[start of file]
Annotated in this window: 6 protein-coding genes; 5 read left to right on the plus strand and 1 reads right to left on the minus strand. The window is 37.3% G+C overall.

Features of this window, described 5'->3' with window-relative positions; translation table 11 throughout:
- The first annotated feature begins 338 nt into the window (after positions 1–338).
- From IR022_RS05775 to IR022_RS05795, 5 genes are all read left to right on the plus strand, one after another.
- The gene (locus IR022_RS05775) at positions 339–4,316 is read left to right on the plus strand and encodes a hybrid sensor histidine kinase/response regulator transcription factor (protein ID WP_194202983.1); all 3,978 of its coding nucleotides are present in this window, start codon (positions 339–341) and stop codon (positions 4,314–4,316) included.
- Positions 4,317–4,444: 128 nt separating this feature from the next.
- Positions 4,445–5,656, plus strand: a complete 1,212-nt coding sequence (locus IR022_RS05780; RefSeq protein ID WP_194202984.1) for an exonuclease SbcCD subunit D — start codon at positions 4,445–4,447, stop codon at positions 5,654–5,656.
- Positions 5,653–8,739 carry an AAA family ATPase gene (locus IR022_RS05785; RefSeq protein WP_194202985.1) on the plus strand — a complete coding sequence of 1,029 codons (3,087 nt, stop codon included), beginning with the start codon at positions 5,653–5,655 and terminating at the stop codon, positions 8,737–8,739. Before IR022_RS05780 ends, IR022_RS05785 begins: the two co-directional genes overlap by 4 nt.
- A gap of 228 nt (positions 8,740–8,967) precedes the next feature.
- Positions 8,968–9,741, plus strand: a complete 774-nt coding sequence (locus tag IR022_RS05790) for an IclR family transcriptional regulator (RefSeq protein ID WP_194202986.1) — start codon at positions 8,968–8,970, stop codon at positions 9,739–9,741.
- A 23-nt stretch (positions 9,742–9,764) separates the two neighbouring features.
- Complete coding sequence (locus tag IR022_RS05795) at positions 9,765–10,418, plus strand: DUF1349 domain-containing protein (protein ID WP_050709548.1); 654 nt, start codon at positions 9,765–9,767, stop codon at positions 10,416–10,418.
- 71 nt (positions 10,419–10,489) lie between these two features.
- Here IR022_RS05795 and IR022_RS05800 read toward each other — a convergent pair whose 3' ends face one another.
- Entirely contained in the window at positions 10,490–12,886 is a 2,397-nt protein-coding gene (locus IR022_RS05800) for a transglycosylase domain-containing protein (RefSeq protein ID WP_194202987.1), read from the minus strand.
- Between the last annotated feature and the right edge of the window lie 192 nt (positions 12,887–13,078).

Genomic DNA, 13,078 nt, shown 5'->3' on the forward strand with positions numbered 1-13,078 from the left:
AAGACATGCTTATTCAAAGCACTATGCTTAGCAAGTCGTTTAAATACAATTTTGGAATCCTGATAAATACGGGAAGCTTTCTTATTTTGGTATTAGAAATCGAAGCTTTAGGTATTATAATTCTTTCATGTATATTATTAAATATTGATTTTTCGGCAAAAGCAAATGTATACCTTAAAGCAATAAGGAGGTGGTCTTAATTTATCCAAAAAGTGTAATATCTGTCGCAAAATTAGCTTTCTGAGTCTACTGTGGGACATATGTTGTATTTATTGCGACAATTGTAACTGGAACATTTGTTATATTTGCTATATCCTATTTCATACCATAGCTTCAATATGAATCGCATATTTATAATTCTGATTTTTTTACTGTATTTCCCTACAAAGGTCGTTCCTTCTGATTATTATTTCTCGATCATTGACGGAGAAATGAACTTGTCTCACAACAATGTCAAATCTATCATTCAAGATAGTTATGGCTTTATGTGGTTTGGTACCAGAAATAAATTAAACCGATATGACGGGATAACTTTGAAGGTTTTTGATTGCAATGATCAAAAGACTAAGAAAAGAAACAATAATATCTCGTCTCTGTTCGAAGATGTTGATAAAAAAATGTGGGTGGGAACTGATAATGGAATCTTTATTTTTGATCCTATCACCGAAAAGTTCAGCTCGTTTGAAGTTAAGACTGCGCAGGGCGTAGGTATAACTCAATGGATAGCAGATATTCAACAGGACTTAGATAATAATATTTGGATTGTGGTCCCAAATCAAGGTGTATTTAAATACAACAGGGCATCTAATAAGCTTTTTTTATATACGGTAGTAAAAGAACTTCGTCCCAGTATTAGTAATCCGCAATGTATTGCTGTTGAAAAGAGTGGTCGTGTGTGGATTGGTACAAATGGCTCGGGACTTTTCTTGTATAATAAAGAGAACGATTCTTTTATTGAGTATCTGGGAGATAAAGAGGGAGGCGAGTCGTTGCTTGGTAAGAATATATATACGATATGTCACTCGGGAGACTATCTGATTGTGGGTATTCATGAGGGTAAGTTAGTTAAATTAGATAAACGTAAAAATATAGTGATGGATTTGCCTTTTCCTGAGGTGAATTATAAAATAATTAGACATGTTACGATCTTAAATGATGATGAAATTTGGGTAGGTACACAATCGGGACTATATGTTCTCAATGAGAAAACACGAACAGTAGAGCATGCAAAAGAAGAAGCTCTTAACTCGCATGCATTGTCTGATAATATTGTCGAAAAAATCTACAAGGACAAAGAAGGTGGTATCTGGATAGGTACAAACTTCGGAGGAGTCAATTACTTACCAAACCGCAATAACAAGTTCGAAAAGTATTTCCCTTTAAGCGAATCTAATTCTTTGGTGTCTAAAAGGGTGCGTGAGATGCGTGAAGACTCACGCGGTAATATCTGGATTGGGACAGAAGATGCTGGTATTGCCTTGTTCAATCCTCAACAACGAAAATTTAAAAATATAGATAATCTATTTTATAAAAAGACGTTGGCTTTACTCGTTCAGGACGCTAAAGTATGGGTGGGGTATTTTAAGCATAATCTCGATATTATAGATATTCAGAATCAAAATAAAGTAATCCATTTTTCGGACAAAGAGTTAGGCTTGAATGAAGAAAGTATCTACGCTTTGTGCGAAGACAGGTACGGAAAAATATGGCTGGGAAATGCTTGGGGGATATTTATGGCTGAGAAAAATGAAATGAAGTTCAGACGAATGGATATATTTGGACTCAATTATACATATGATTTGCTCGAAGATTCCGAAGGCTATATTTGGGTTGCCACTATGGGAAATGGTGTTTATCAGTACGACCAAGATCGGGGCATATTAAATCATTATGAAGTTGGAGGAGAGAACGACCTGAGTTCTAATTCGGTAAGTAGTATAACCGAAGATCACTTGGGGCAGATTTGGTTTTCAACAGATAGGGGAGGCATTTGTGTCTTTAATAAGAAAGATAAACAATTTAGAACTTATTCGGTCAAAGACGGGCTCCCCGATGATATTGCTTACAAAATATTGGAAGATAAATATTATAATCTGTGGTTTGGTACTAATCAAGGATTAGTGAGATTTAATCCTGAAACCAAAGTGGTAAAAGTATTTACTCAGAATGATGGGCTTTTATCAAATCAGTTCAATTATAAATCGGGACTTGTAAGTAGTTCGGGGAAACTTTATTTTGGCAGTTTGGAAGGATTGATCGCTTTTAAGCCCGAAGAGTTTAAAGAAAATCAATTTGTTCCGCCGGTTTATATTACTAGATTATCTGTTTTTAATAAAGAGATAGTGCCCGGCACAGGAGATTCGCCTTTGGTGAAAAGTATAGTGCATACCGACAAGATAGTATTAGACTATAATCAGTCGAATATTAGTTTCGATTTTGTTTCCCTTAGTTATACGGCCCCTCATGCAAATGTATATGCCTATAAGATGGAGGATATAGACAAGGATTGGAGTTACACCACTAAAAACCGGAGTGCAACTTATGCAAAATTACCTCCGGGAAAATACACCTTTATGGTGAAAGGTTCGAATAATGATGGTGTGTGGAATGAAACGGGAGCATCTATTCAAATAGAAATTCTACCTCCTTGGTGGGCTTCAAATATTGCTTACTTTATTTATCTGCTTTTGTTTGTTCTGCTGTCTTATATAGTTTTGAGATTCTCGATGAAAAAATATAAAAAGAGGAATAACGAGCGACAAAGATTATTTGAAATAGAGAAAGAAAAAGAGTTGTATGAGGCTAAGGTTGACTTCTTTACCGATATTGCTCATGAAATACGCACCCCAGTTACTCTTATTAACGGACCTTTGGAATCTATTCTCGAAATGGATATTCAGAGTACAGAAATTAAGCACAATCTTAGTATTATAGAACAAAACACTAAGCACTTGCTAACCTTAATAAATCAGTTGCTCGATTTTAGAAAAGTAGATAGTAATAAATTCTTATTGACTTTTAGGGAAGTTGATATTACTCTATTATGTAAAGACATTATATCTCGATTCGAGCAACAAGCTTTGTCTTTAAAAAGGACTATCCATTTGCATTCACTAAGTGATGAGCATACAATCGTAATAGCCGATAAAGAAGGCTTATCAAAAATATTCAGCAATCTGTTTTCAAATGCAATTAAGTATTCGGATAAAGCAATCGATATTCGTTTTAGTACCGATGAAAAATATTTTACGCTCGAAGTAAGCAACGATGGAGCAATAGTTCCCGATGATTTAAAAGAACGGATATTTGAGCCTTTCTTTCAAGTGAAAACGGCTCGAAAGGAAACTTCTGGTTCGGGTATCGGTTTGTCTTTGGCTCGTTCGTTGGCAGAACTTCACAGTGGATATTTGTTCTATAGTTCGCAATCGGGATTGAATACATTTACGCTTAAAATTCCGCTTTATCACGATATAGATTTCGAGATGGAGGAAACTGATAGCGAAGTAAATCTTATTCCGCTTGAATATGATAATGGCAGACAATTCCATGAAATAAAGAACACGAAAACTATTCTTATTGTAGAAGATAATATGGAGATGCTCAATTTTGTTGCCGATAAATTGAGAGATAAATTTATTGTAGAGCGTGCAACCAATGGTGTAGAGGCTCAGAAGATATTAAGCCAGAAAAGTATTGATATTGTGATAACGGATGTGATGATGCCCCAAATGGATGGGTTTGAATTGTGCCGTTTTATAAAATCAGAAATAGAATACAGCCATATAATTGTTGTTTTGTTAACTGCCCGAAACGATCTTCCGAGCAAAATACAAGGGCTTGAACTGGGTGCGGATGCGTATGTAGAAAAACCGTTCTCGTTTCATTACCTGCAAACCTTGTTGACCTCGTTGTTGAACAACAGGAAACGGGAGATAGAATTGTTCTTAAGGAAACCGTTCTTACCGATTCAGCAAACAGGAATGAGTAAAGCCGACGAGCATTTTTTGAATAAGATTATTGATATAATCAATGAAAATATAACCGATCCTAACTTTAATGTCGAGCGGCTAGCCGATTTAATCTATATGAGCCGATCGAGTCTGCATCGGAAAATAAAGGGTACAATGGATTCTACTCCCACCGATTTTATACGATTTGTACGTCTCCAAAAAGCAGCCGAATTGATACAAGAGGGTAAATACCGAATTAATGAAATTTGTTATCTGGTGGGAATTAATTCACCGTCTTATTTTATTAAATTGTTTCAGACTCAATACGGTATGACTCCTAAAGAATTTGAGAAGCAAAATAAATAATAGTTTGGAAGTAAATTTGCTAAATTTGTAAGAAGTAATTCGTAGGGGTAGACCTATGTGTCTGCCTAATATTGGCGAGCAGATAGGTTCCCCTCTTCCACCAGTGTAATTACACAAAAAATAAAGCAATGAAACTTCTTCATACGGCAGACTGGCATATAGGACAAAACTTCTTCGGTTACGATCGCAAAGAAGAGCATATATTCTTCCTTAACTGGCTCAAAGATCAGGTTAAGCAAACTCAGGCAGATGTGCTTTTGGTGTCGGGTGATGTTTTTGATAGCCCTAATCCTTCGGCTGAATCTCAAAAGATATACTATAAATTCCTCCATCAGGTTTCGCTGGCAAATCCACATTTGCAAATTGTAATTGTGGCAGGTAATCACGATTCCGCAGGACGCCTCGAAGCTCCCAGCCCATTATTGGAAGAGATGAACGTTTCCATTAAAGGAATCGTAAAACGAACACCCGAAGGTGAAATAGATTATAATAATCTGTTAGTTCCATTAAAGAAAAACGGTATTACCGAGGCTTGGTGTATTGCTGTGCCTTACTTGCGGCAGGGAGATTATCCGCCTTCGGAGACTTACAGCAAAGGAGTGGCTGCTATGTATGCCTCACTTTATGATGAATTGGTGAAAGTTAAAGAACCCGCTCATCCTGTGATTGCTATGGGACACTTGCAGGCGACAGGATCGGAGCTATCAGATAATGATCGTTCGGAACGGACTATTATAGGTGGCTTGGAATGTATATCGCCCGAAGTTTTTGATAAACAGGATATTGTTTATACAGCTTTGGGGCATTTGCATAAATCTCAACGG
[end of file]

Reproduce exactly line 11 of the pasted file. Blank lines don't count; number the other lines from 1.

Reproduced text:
- A 23-nt stretch (positions 9,742–9,764) separates the two neighbouring features.